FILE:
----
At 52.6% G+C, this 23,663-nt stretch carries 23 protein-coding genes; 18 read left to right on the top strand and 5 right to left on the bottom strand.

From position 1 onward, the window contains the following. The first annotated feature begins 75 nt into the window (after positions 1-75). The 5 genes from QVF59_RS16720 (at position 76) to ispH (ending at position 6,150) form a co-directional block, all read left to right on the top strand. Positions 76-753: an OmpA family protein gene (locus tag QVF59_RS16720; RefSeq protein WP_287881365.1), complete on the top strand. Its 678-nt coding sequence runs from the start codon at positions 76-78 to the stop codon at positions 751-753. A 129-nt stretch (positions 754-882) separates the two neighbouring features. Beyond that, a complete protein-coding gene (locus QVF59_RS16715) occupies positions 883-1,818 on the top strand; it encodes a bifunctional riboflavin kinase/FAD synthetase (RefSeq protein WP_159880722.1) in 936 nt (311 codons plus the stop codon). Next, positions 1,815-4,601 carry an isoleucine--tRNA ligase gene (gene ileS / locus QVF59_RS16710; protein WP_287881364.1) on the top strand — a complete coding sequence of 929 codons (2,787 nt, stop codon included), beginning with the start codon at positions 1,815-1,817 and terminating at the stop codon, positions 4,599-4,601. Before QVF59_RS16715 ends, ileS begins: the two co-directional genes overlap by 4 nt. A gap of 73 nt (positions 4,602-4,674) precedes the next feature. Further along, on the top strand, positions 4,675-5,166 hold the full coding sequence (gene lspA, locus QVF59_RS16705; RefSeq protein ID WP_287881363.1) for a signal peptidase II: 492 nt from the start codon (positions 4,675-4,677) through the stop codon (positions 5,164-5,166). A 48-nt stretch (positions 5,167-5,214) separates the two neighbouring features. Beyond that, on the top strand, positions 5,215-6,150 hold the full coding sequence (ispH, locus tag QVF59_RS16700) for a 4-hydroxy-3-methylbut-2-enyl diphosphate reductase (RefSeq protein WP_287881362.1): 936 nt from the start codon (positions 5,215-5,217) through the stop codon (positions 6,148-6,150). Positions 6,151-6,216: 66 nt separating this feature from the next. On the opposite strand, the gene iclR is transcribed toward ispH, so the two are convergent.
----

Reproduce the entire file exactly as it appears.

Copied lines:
At 52.6% G+C, this 23,663-nt stretch carries 23 protein-coding genes; 18 read left to right on the top strand and 5 right to left on the bottom strand.

From position 1 onward, the window contains the following. The first annotated feature begins 75 nt into the window (after positions 1-75). The 5 genes from QVF59_RS16720 (at position 76) to ispH (ending at position 6,150) form a co-directional block, all read left to right on the top strand. Positions 76-753: an OmpA family protein gene (locus tag QVF59_RS16720; RefSeq protein WP_287881365.1), complete on the top strand. Its 678-nt coding sequence runs from the start codon at positions 76-78 to the stop codon at positions 751-753. A 129-nt stretch (positions 754-882) separates the two neighbouring features. Beyond that, a complete protein-coding gene (locus QVF59_RS16715) occupies positions 883-1,818 on the top strand; it encodes a bifunctional riboflavin kinase/FAD synthetase (RefSeq protein WP_159880722.1) in 936 nt (311 codons plus the stop codon). Next, positions 1,815-4,601 carry an isoleucine--tRNA ligase gene (gene ileS / locus QVF59_RS16710; protein WP_287881364.1) on the top strand — a complete coding sequence of 929 codons (2,787 nt, stop codon included), beginning with the start codon at positions 1,815-1,817 and terminating at the stop codon, positions 4,599-4,601. Before QVF59_RS16715 ends, ileS begins: the two co-directional genes overlap by 4 nt. A gap of 73 nt (positions 4,602-4,674) precedes the next feature. Further along, on the top strand, positions 4,675-5,166 hold the full coding sequence (gene lspA, locus QVF59_RS16705; RefSeq protein ID WP_287881363.1) for a signal peptidase II: 492 nt from the start codon (positions 4,675-4,677) through the stop codon (positions 5,164-5,166). A 48-nt stretch (positions 5,167-5,214) separates the two neighbouring features. Beyond that, on the top strand, positions 5,215-6,150 hold the full coding sequence (ispH, locus tag QVF59_RS16700) for a 4-hydroxy-3-methylbut-2-enyl diphosphate reductase (RefSeq protein WP_287881362.1): 936 nt from the start codon (positions 5,215-5,217) through the stop codon (positions 6,148-6,150). Positions 6,151-6,216: 66 nt separating this feature from the next. On the opposite strand, the gene iclR is transcribed toward ispH, so the two are convergent.